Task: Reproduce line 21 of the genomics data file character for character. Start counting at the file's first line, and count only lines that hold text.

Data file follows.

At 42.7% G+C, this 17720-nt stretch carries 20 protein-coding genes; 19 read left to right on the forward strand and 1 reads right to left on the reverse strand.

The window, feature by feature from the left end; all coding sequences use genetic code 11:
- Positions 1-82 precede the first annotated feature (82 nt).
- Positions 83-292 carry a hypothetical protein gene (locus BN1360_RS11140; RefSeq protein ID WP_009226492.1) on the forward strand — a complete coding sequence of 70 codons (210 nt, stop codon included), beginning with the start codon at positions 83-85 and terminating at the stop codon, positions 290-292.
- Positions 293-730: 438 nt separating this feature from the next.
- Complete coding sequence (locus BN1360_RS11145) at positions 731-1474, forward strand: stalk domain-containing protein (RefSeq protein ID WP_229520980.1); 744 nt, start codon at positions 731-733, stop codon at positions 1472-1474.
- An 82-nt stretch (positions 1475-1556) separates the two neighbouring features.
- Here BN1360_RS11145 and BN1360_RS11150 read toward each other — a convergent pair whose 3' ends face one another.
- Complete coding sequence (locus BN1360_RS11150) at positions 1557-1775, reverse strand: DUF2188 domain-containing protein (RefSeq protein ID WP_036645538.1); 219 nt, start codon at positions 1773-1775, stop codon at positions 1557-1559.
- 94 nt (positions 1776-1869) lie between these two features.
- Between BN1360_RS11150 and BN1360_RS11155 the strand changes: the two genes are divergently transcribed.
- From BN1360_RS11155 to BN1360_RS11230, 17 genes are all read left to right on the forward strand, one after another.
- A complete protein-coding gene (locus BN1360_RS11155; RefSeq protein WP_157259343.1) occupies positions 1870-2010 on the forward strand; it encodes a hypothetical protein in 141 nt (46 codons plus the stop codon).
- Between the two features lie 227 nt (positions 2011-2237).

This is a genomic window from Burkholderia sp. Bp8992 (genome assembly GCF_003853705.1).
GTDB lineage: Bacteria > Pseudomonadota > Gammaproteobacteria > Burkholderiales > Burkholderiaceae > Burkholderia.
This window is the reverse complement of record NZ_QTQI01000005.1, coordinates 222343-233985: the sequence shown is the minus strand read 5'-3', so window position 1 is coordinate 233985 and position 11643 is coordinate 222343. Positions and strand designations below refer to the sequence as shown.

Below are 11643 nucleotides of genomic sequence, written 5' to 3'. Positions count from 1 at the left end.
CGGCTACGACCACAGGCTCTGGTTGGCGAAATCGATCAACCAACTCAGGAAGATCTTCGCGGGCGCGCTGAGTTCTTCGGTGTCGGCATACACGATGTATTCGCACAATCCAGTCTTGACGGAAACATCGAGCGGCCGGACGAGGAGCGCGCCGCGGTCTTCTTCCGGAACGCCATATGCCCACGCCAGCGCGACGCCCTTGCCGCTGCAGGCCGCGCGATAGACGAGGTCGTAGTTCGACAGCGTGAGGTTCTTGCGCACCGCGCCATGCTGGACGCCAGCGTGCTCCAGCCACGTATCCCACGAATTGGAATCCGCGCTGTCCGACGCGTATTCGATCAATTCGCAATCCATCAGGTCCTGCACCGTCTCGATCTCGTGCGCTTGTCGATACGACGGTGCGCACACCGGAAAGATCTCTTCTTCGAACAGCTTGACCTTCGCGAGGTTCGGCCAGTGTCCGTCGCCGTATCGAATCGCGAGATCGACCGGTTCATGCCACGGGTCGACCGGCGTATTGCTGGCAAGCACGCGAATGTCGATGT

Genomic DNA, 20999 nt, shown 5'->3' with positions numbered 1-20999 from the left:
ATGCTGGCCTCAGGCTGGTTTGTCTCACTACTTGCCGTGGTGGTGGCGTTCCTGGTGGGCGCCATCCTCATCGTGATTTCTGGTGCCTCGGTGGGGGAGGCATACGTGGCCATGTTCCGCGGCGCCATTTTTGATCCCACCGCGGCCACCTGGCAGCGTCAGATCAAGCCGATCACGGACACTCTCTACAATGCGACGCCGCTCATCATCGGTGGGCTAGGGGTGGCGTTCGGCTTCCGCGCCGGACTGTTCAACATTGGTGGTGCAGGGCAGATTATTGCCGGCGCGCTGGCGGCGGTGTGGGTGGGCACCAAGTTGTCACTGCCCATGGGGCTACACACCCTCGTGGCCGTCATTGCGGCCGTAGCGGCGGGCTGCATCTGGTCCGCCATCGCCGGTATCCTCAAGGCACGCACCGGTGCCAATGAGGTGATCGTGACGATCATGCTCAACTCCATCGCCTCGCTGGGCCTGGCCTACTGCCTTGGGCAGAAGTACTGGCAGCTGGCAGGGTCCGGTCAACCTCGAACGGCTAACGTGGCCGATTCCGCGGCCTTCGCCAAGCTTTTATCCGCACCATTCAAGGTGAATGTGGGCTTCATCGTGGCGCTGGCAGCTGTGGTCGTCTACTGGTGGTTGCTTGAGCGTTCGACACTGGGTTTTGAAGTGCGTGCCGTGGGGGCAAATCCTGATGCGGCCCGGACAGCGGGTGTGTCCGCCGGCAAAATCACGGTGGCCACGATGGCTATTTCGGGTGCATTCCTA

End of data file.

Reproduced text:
ATGCTGGCCTCAGGCTGGTTTGTCTCACTACTTGCCGTGGTGGTGGCGTTCCTGGTGGGCGCCATCCTCATCGTGATTTCTGGTGCCTCGGTGGGGGAGGCATACGTGGCCATGTTCCGCGGCGCCATTTTTGATCCCACCGCGGCCACCTGGCAGCGTCAGATCAAGCCGATCACGGACACTCTCTACAATGCGACGCCGCTCATCATCGGTGGGCTAGGGGTGGCGTTCGGCTTCCGCGCCGGACTGTTCAACATTGGTGGTGCAGGGCAGATTATTGCCGGCGCGCTGGCGGCGGTGTGGGTGGGCACCAAGTTGTCACTGCCCATGGGGCTACACACCCTCGTGGCCGTCATTGCGGCCGTAGCGGCGGGCTGCATCTGGTCCGCCATCGCCGGTATCCTCAAGGCACGCACCGGTGCCAATGAGGTGATCGTGACGATCATGCTCAACTCCATCGCCTCGCTGGGCCTGGCCTACTGCCTTGGGCAGAAGTACTGGCAGCTGGCAGGGTCCGGTCAACCTCGAACGGCTAACGTGGCCGATTCCGCGGCCTTCGCCAAGCTTTTATCCGCACCATTCAAGGTGAATGTGGGCTTCATCGTGGCGCTGGCAGCTGTGGTCGTCTACTGGTGGTTGCTTGAGCGTTCGACACTGGGTTTTGAAGTGCGTGCCGTGGGGGCAAATCCTGATGCGGCCCGGACAGCGGGTGTGTCCGCCGGCAAAATCACGGTGGCCACGATGGCTATTTCGGGTGCATTCCTA